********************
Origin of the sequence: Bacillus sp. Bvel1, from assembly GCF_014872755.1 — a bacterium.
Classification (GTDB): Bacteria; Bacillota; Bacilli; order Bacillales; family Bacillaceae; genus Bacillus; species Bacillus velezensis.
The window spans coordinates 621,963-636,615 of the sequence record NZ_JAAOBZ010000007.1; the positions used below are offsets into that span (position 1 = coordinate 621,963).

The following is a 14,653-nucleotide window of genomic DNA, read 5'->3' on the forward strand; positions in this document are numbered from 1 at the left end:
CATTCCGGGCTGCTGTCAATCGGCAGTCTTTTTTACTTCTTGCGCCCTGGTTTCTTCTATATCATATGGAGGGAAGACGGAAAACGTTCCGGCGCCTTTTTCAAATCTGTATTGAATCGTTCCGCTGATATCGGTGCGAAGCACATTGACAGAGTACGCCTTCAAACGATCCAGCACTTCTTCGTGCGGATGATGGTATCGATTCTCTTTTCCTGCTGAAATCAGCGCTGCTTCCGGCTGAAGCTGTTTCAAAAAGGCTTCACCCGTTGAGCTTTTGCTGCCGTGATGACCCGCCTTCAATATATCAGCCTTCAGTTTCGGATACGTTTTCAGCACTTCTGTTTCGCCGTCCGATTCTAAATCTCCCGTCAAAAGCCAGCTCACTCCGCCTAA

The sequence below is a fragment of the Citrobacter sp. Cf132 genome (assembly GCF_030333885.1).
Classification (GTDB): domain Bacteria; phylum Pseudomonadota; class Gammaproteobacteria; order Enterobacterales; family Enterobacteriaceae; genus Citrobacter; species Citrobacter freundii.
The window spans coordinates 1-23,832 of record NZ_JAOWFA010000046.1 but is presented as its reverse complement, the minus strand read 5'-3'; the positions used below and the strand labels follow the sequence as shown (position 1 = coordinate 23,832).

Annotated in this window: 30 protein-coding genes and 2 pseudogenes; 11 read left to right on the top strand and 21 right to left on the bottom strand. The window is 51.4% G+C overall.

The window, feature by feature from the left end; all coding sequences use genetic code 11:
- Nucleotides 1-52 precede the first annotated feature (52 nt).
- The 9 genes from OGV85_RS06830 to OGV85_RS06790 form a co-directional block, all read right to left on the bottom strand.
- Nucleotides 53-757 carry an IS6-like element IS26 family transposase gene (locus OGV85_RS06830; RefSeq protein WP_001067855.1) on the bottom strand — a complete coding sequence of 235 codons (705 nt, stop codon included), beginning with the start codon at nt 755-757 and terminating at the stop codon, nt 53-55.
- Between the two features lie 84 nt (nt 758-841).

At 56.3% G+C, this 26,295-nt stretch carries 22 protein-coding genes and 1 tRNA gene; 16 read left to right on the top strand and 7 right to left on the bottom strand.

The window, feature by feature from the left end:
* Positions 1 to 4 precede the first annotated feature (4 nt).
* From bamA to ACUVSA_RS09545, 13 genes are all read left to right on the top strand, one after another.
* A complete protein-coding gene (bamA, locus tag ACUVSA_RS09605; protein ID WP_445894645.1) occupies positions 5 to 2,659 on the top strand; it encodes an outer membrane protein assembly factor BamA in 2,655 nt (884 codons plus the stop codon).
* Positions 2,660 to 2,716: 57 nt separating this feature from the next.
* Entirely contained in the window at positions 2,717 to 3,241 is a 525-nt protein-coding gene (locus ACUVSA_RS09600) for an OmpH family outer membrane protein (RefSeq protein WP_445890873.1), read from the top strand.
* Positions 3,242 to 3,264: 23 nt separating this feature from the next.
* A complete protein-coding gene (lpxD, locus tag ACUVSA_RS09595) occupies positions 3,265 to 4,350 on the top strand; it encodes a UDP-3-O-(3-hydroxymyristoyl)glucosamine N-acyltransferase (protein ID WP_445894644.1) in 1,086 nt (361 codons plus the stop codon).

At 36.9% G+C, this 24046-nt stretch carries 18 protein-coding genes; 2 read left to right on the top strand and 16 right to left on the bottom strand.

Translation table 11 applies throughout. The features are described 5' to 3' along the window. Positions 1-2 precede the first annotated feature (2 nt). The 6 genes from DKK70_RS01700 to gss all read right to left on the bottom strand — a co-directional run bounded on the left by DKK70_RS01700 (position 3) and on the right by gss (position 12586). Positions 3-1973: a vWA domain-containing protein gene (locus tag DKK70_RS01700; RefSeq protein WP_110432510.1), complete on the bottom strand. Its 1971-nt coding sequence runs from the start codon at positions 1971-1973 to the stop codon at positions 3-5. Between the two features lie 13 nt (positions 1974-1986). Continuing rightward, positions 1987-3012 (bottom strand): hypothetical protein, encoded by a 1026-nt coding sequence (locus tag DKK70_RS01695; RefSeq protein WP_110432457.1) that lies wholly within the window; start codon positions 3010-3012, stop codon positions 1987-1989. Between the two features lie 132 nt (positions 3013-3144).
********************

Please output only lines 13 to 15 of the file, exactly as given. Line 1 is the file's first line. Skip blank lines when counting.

- Nucleotides 53-757 carry an IS6-like element IS26 family transposase gene (locus OGV85_RS06830; RefSeq protein WP_001067855.1) on the bottom strand — a complete coding sequence of 235 codons (705 nt, stop codon included), beginning with the start codon at nt 755-757 and terminating at the stop codon, nt 53-55.
- Between the two features lie 84 nt (nt 758-841).

At 56.3% G+C, this 26,295-nt stretch carries 22 protein-coding genes and 1 tRNA gene; 16 read left to right on the top strand and 7 right to left on the bottom strand.